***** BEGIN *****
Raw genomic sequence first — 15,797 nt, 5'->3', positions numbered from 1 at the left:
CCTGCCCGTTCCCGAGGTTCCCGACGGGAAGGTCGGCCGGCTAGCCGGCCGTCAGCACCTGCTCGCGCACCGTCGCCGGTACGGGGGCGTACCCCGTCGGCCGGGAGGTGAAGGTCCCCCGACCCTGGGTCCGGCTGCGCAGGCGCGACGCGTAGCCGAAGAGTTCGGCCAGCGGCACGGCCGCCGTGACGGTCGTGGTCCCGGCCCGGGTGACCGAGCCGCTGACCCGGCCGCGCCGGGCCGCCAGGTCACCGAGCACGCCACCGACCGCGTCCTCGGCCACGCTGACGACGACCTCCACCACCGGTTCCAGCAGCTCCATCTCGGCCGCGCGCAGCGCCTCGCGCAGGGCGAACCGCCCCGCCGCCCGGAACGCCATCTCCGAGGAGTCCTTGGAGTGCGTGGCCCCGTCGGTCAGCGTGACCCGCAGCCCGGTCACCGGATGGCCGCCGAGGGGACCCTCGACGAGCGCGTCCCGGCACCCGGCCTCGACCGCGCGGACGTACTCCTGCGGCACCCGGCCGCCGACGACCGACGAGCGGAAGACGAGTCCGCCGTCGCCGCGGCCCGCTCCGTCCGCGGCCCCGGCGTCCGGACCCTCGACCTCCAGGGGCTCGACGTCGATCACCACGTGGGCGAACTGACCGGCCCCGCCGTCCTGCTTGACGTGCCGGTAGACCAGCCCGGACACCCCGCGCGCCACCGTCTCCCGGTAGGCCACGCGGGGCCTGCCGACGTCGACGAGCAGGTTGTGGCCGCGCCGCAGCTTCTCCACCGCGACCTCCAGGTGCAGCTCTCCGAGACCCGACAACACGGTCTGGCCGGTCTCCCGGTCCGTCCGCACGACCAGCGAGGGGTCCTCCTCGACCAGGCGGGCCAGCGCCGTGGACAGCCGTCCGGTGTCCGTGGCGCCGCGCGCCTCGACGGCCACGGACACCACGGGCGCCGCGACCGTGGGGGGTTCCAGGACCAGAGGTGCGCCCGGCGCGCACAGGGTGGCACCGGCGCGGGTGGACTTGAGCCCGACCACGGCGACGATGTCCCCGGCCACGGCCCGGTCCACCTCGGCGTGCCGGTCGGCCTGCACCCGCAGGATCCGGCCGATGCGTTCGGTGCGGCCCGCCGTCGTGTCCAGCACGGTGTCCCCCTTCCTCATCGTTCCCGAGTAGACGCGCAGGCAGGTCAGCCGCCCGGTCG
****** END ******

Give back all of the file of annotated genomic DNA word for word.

Raw genomic sequence first — 15,797 nt, 5'->3', positions numbered from 1 at the left:
CCTGCCCGTTCCCGAGGTTCCCGACGGGAAGGTCGGCCGGCTAGCCGGCCGTCAGCACCTGCTCGCGCACCGTCGCCGGTACGGGGGCGTACCCCGTCGGCCGGGAGGTGAAGGTCCCCCGACCCTGGGTCCGGCTGCGCAGGCGCGACGCGTAGCCGAAGAGTTCGGCCAGCGGCACGGCCGCCGTGACGGTCGTGGTCCCGGCCCGGGTGACCGAGCCGCTGACCCGGCCGCGCCGGGCCGCCAGGTCACCGAGCACGCCACCGACCGCGTCCTCGGCCACGCTGACGACGACCTCCACCACCGGTTCCAGCAGCTCCATCTCGGCCGCGCGCAGCGCCTCGCGCAGGGCGAACCGCCCCGCCGCCCGGAACGCCATCTCCGAGGAGTCCTTGGAGTGCGTGGCCCCGTCGGTCAGCGTGACCCGCAGCCCGGTCACCGGATGGCCGCCGAGGGGACCCTCGACGAGCGCGTCCCGGCACCCGGCCTCGACCGCGCGGACGTACTCCTGCGGCACCCGGCCGCCGACGACCGACGAGCGGAAGACGAGTCCGCCGTCGCCGCGGCCCGCTCCGTCCGCGGCCCCGGCGTCCGGACCCTCGACCTCCAGGGGCTCGACGTCGATCACCACGTGGGCGAACTGACCGGCCCCGCCGTCCTGCTTGACGTGCCGGTAGACCAGCCCGGACACCCCGCGCGCCACCGTCTCCCGGTAGGCCACGCGGGGCCTGCCGACGTCGACGAGCAGGTTGTGGCCGCGCCGCAGCTTCTCCACCGCGACCTCCAGGTGCAGCTCTCCGAGACCCGACAACACGGTCTGGCCGGTCTCCCGGTCCGTCCGCACGACCAGCGAGGGGTCCTCCTCGACCAGGCGGGCCAGCGCCGTGGACAGCCGTCCGGTGTCCGTGGCGCCGCGCGCCTCGACGGCCACGGACACCACGGGCGCCGCGACCGTGGGGGGTTCCAGGACCAGAGGTGCGCCCGGCGCGCACAGGGTGGCACCGGCGCGGGTGGACTTGAGCCCGACCACGGCGACGATGTCCCCGGCCACGGCCCGGTCCACCTCGGCGTGCCGGTCGGCCTGCACCCGCAGGATCCGGCCGATGCGTTCGGTGCGGCCCGCCGTCGTGTCCAGCACGGTGTCCCCCTTCCTCATCGTTCCCGAGTAGACGCGCAGGCAGGTCAGCCGCCCGGTCG